Augustus Merei, MD, founded the Clinical Hospital for Diseases of Children in Manchester, which later became the Northern Hospital for Women and Children. He was born in Hungary in April 1804, and was educated at the University of Pavia. Merei continued his medical studies at Heidelburg, Vienna and Pesth (now Budapest), and gained the LRCP. Merei commenced practice in Pesth and quickly rose to distinction. In 1835, Merei founded the Pesth Children's Hospital, the fourth children's hospital in the world. By 1839 he was also professor of history of medicine and editor of the only Hungarian medical journal. Merei had gained a reputation across the continent as an important paediatrician and introduced the principles of scientific enquiry to the care of children. During the Hungrarian war of independence, Merei was involved with the revolutionary party. He was present at the siege of Temesvár, after which he escaped to Turkey and then on to England. Merei came to Manchester and in 1850 established a local clinical school for the study of the diseases of young children. The aims of the school were investigation and instruction rather than clinical relief, but in 1856, with the influence of Salis Schwabe, the Clinical Hospital for Diseases of Children was opened. Merei also lectured on diseases of children at Chatham Street Medical School, Manchester. Merei died unexpectedly of hepatic cancer on 12 March 1858, aged 53.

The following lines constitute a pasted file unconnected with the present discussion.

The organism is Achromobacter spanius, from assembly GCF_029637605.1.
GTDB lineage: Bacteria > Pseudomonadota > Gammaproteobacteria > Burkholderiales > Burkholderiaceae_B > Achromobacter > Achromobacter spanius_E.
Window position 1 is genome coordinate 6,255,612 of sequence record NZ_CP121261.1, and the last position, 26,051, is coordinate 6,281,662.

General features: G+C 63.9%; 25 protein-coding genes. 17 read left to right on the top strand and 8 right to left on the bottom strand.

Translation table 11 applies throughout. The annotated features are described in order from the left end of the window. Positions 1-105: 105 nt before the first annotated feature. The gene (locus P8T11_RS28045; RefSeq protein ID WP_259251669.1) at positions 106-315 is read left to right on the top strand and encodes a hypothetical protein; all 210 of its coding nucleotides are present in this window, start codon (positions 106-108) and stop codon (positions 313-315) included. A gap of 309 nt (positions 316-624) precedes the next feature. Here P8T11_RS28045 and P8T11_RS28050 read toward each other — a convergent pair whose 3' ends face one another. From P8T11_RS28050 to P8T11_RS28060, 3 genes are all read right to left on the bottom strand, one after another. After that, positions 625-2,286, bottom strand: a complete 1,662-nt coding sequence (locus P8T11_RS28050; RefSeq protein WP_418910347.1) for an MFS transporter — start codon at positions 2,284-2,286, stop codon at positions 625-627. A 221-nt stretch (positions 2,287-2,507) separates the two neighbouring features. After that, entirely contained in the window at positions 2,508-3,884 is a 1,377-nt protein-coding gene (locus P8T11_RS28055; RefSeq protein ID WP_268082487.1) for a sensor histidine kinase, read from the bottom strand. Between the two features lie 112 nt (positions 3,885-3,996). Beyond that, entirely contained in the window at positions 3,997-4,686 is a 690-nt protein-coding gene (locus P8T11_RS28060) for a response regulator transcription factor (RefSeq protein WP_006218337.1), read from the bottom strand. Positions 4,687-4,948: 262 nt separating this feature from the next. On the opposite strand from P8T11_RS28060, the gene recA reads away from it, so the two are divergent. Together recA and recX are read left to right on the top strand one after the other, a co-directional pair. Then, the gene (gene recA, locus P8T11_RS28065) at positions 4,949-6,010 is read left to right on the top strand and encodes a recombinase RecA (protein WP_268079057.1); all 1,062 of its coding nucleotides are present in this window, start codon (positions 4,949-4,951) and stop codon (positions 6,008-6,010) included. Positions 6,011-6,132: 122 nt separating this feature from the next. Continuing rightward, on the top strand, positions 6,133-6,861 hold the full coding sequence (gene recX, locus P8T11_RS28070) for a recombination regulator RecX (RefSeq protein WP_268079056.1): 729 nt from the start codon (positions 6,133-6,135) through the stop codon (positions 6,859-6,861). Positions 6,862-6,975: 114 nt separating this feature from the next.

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- ReferenceGB 133 MMC/2/Merei
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